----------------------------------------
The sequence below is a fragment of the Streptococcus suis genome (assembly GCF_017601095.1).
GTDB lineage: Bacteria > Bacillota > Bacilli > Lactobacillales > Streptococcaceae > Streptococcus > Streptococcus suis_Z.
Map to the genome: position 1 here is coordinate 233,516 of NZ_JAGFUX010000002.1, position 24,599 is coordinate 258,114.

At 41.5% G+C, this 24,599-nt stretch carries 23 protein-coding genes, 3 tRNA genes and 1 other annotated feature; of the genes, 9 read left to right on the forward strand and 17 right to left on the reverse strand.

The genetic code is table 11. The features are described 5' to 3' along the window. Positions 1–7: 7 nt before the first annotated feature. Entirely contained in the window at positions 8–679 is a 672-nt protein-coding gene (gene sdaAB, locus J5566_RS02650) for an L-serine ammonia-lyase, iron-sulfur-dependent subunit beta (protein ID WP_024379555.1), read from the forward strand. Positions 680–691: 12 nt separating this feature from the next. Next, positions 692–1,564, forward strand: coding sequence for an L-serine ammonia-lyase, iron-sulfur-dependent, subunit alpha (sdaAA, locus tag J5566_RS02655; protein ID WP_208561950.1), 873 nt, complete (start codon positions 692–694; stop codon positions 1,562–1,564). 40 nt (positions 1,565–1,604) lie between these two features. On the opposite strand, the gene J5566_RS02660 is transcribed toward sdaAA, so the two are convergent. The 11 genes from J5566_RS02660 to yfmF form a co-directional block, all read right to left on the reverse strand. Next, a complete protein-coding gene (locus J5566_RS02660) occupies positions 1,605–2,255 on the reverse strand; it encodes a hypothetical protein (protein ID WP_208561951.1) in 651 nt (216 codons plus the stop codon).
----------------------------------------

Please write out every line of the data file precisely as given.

The sequence below is a fragment of the Streptococcus suis genome (assembly GCF_017601095.1).
GTDB lineage: Bacteria > Bacillota > Bacilli > Lactobacillales > Streptococcaceae > Streptococcus > Streptococcus suis_Z.
Map to the genome: position 1 here is coordinate 233,516 of NZ_JAGFUX010000002.1, position 24,599 is coordinate 258,114.

At 41.5% G+C, this 24,599-nt stretch carries 23 protein-coding genes, 3 tRNA genes and 1 other annotated feature; of the genes, 9 read left to right on the forward strand and 17 right to left on the reverse strand.

The genetic code is table 11. The features are described 5' to 3' along the window. Positions 1–7: 7 nt before the first annotated feature. Entirely contained in the window at positions 8–679 is a 672-nt protein-coding gene (gene sdaAB, locus J5566_RS02650) for an L-serine ammonia-lyase, iron-sulfur-dependent subunit beta (protein ID WP_024379555.1), read from the forward strand. Positions 680–691: 12 nt separating this feature from the next. Next, positions 692–1,564, forward strand: coding sequence for an L-serine ammonia-lyase, iron-sulfur-dependent, subunit alpha (sdaAA, locus tag J5566_RS02655; protein ID WP_208561950.1), 873 nt, complete (start codon positions 692–694; stop codon positions 1,562–1,564). 40 nt (positions 1,565–1,604) lie between these two features. On the opposite strand, the gene J5566_RS02660 is transcribed toward sdaAA, so the two are convergent. The 11 genes from J5566_RS02660 to yfmF form a co-directional block, all read right to left on the reverse strand. Next, a complete protein-coding gene (locus J5566_RS02660) occupies positions 1,605–2,255 on the reverse strand; it encodes a hypothetical protein (protein ID WP_208561951.1) in 651 nt (216 codons plus the stop codon).